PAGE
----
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When your home no longer works for you and your family, a remodel might be in order. Or you might choose to start from scratch and build new. Either way, it's wise to enlist the help of pros to create your dream home.

For the annual AIA Star Tribune Home of the Month program, the Star Tribune teamed up with the Minnesota chapter of the American Institute of Architects to single out stellar remodeling projects and new-home designs.

Every month starting in June, we'll zoom in on these 12 award-winning homes and get a behind-the-scenes look into the design process from the architects and homeowners.

Here are the 2023-2024 AIA Star Tribune Home of the Month winners:

Design team: Katie Loecken, Ashley Mitlyng, Mary Begley, Mitlyng Design

A young family seeking to make their 1969 north suburban house their forever home needed a design that could accommodate infants as well as aging in place. In this remodel, redundant spaces, such as the formal living and dining rooms, were replaced with a main-level primary suite and a sunroom was converted into a nursery. A stairwell and the original brick fireplace were reimagined to offer more function and create grander spaces.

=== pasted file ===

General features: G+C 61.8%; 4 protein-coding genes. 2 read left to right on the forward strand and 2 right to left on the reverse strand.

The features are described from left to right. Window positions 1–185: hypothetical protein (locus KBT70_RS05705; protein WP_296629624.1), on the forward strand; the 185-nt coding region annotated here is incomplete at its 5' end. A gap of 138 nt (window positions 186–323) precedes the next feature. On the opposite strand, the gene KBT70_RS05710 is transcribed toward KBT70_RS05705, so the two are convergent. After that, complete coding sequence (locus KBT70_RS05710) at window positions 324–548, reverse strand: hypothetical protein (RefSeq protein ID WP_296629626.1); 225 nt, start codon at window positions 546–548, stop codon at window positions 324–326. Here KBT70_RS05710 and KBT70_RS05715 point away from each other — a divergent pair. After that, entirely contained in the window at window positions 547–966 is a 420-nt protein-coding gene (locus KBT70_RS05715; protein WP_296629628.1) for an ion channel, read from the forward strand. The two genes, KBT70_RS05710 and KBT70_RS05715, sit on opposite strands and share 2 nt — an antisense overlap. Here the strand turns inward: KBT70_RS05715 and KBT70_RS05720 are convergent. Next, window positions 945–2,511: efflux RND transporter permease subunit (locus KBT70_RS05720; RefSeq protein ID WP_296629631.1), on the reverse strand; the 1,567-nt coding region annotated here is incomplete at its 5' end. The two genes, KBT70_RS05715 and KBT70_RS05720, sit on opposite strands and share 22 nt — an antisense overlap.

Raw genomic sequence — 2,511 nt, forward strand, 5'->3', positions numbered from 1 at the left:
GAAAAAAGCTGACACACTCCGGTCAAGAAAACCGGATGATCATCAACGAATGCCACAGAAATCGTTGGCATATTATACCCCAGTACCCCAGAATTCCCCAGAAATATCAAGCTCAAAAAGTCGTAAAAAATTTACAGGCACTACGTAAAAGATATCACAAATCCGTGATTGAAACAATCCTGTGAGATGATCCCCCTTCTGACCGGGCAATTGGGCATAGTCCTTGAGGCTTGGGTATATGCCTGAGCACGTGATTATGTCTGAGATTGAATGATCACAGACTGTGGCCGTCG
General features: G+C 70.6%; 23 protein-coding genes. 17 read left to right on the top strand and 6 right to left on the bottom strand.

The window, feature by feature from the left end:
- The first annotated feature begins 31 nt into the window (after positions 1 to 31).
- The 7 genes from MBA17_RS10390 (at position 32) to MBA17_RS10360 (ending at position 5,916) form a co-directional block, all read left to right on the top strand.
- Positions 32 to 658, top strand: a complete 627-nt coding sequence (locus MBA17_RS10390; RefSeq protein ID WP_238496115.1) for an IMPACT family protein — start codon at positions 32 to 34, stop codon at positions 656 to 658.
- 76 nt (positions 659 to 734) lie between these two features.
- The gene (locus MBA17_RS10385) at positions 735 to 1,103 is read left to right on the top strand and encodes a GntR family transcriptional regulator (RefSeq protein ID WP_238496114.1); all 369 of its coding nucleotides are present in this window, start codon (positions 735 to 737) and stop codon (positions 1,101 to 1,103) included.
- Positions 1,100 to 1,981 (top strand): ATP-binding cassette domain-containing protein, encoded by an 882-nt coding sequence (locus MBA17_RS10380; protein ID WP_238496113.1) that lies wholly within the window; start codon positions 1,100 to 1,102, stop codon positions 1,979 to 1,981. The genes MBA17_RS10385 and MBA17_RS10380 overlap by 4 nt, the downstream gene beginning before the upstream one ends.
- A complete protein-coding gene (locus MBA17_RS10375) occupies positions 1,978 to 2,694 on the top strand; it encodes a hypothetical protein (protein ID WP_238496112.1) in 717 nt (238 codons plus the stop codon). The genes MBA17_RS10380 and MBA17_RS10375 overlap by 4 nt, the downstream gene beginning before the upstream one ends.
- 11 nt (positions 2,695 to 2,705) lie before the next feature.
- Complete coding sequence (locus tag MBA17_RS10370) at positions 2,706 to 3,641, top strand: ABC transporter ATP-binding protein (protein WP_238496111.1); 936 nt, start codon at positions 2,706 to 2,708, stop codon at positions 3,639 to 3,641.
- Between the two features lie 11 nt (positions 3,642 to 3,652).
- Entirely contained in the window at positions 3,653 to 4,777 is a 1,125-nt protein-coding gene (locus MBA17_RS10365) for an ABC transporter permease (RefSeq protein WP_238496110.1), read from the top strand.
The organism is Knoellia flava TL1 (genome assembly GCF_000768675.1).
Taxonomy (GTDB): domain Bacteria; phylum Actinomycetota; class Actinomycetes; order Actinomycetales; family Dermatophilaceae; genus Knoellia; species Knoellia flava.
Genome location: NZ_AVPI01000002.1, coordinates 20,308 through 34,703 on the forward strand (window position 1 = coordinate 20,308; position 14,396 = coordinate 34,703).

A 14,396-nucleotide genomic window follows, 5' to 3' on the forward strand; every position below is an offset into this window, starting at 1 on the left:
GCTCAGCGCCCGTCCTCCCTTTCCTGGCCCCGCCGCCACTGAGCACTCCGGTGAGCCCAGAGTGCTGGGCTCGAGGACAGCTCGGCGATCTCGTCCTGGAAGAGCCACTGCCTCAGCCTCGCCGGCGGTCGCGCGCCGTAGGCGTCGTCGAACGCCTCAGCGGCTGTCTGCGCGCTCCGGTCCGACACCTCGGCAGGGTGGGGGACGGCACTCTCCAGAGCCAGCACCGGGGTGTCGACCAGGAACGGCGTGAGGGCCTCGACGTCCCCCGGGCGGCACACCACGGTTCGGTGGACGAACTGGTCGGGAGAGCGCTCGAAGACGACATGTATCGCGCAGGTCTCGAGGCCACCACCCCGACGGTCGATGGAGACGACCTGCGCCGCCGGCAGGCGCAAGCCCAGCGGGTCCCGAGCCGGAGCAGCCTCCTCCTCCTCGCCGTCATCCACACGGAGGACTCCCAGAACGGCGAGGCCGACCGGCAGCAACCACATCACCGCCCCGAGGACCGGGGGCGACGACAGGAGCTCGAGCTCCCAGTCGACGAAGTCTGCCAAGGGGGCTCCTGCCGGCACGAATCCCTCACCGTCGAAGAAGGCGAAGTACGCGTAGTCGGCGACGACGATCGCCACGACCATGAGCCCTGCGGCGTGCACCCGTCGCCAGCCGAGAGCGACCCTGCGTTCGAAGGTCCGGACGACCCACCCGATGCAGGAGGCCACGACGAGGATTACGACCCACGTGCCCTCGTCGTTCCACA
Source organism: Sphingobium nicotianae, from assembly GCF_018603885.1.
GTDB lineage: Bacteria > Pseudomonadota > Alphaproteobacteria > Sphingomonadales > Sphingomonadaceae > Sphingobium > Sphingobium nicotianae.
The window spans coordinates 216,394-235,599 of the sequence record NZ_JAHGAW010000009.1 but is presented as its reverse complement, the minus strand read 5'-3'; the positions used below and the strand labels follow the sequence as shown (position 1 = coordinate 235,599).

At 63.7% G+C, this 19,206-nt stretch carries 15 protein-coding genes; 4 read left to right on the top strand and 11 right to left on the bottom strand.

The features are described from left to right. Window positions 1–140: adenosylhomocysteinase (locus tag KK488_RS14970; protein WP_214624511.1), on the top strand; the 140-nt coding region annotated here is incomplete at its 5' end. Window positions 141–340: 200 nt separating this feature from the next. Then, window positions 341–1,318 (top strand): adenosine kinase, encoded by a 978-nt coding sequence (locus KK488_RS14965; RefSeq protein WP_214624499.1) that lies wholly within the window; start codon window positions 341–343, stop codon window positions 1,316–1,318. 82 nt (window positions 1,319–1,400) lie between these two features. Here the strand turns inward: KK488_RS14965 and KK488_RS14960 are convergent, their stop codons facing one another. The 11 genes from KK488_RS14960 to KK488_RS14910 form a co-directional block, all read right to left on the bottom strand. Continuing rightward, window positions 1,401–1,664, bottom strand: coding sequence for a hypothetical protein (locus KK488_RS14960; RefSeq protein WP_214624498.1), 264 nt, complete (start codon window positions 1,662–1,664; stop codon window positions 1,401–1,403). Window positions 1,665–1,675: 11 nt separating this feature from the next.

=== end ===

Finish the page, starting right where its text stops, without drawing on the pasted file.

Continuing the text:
Design team: Ben Awes, Perri Kinsman, Sophie Olund, Sam Awes, CityDeskStudio

An attic fire resulted in the need for a nearly whole-house remodeling, but this St. Louis Park family with three teenagers wanted to keep a footprint similar to that of their original single-story, ranch-style house. They were game, however, to introduce bold designs and unique materials. Soaring rooflines and a band of transom windows refresh the exterior while keeping the modest vibe. And the natural light coming into the home allows the family to display its vast plant collection.